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BACKGROUND: Endogenous circadian rhythms result from genetically-encoded molecular clocks, whose components and downstream output factors cooperate to generate cyclic changes in activity. Mating is an important activity of mosquitoes, however, the key aspects of mating rhythm patterns and their regulatory mechanisms in two vector mosquito species, Aedes albopictus and Culex quinquefasciatus, remain unclear. METHODOLOGY/PRINCIPAL FINDINGS: We determined and compared the diel mating activity rhythms of these two mosquito species and discovered that Ae. albopictus had mating peaks in the light/dark transition periods (ZT0-3 and ZT9-12), while Cx. quinquefasciatus only had a mating peak at ZT12-15. Knockouts of the clock (clk) orthologous genes (Aalclk and Cxqclk) resulted in phase delay or phase reversal of the mating peaks in Ae. albopictus and Cx. quinquefasciatus, respectively. In addition, the temporal expression pattern of the desaturase orthologous genes, desat1, in both mosquito species was also different in respective wild-type strains and showed phase changes similar to the mating rhythms in clk mutant strains. Inhibition of desat1 expression resulted in decreased mating activity in male mosquitoes of both species but not females. In addition, desat1 regulated cuticular hydrocarbons' synthesis in both species. Silencing desat1 in male Ae. albopictus resulted in decreases of nonadecane and tricosane, which promoted mating, with concomitant increases of heptacosane, which inhibited mating. Silencing desat1 in male Cx. quinquefasciatus also resulted in decreases of tricosane, which promoted mating. CONCLUSIONS/SIGNIFICANCE: These results suggest that Aalclk and Cxqclk have significant roles in the mating activity rhythms in both Ae. albopictus and Cx. quinquefasciatus by regulating the temporal expression of the desat1 gene under LD cycles, which affects sex pheromone synthesis and mating. This work provides insights into the molecular regulatory mechanism of distinct mating rhythm of Ae. albopictus and Cx. quinquefasciatus and may provide a basis for the control of these two important vector mosquitoes.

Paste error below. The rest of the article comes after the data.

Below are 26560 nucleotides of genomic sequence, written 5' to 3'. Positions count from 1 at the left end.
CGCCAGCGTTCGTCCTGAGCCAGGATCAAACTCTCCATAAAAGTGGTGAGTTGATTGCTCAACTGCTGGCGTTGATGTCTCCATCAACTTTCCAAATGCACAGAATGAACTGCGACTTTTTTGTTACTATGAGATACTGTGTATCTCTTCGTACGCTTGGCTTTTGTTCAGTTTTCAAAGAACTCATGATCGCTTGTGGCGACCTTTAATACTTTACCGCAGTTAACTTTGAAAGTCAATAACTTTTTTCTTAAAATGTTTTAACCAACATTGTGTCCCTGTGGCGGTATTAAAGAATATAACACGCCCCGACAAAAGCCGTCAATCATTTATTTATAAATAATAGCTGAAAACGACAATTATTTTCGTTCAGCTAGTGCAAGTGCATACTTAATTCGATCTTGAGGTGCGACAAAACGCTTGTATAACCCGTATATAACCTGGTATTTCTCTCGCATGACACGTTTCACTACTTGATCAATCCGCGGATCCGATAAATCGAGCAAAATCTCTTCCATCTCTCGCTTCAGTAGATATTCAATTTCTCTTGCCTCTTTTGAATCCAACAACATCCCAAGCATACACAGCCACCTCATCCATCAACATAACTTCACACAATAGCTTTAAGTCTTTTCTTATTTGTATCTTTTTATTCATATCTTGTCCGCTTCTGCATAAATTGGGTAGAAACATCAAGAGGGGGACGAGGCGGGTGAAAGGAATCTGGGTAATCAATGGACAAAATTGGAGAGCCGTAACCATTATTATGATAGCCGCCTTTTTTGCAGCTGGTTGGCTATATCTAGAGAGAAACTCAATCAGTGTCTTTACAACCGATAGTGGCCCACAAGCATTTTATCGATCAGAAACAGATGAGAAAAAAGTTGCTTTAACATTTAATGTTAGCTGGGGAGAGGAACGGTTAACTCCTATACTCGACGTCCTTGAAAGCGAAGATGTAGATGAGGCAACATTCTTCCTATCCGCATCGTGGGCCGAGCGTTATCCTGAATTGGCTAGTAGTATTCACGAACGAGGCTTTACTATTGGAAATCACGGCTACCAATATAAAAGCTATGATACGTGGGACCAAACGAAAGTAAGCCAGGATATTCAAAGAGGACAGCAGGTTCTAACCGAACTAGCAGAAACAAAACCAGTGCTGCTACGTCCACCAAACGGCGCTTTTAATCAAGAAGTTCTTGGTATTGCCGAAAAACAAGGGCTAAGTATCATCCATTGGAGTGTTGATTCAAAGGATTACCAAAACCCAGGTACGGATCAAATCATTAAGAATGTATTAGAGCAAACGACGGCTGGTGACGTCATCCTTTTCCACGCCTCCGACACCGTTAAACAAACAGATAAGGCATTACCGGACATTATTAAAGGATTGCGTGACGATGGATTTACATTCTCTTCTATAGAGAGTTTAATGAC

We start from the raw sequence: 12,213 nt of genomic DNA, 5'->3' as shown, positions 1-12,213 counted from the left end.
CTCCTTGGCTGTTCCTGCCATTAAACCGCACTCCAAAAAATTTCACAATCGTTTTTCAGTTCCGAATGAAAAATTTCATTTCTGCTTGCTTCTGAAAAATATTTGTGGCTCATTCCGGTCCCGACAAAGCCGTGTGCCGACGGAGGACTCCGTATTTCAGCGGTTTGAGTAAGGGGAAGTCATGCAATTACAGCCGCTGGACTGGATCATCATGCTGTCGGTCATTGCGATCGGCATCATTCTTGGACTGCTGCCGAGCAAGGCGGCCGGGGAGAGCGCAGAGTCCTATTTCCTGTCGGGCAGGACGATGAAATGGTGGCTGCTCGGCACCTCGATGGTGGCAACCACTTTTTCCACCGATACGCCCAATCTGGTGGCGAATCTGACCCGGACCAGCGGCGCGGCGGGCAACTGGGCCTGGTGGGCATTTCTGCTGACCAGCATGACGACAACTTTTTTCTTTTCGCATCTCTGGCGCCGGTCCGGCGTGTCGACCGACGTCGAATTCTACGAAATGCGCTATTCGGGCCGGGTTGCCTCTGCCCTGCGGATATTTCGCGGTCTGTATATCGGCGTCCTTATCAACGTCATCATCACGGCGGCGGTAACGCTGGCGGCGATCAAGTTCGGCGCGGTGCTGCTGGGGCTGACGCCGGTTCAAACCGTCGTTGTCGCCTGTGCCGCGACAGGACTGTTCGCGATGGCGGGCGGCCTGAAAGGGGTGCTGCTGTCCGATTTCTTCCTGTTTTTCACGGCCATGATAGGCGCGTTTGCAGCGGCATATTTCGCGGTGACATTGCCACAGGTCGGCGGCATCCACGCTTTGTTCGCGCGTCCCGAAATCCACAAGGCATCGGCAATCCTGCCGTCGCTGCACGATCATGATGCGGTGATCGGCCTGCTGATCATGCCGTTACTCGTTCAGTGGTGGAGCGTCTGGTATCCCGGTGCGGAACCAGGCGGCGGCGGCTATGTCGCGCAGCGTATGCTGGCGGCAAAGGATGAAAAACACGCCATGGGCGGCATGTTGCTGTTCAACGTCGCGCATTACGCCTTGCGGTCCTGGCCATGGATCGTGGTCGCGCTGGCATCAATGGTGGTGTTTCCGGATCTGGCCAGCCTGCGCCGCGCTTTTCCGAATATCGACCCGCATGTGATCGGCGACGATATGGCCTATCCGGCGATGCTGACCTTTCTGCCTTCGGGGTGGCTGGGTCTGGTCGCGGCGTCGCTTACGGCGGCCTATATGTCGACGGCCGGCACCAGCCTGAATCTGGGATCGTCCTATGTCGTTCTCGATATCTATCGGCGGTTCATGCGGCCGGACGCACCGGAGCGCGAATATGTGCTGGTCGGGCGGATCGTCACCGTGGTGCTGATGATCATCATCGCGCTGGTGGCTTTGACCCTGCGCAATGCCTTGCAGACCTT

Original publication




Journal article


PLoS Negl Trop Dis

Publication Date





Animals, Male, Culex, Aedes, Mosquito Vectors, Reproduction